I cannot speak for the fast line followers you are referring to that prefer using the QTR-8A, but we generally recommend the QTR-8RC. You can find some details of the benefits of using the digital QTR sensors in my post in this thread.
The benefit you quoted from the product page about the improved sensitivity is referring to the voltage divider used on the analog version of the sensor array. Each phototransistor on the array is connected to a pull-up resistor to form a voltage divider that produces an analog voltage output between 0 V and VIN (which is typically 5 V) as a function of the reflected IR. When using a microcontroller with a 10-bit ADC like an Arduino, this limits the reading to 1024 values, whereas the QTR-8RC sensors work by measuring how long it takes the output voltage to decay due to the integrated phototransistor.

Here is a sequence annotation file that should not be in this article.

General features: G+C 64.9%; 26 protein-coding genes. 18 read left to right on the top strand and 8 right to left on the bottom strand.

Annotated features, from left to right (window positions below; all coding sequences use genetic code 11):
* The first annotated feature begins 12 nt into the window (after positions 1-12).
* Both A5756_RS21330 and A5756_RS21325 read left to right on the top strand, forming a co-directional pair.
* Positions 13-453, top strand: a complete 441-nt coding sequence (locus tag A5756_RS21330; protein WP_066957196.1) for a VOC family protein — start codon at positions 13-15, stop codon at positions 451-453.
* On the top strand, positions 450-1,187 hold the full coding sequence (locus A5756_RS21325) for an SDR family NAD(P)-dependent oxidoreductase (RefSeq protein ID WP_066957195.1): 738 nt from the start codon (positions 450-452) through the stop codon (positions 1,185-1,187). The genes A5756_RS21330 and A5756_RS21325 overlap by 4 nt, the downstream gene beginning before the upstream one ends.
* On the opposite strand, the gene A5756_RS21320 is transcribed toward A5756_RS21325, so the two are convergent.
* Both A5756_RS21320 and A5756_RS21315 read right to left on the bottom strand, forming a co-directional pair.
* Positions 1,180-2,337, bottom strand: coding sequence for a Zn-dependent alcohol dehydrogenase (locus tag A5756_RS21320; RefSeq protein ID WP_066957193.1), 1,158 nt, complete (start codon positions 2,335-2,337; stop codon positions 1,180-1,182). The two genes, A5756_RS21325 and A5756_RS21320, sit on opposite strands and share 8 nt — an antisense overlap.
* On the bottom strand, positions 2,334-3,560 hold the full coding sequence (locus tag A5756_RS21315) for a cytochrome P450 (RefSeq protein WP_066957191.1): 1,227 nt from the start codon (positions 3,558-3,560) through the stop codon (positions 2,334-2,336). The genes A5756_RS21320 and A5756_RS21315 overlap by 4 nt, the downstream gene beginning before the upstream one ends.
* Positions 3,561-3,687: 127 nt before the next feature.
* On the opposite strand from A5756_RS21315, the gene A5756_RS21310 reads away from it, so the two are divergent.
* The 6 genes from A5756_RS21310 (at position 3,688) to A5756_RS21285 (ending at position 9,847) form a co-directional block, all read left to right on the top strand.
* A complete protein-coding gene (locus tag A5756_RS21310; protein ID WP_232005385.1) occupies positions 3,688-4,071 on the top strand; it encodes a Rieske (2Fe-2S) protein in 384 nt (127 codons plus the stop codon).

The 5V regulator on the A-Star 32U4 Micro can output around 100mA; however, about 25mA is used by the board itself. These reflectance sensors can also draw current in bursts, so it is probably best to power it from a different 5V source.
If you are using all 8 of the sensors on the QTR-8RC reflectance sensor array, you will need to use 8 digital I/O pins (one for each sensor). Additionally, the QTR-8RC reflectance array allows you to optionally control the IR LEDs, so you can use one additional digital signal to control the LEDs through the LEDON pin on the board.
As for your last question, it sounds like you are asking how the sensor works. To use the QTR-RC sensors, you will need to first drive the sensor output high, which can generally be thought of as “charging the output node”. Then, with the output node charged, you can remove the voltage on the sensor output and monitor the output. When the voltage is removed from the sensor output, the voltage on this output will start to drop; this can be thought of as “discharging the output node”. The time that it will take to fully “discharge the output node” depends on the phototransistor’s resistance, which depends on the IR reflectance being measured. This means that by measuring how long it takes to “discharge the output node” will allow you to determine how much reflected IR light was measured. More details about how this works can be found in the “How it works in detail” section of the QTR-1RC product page.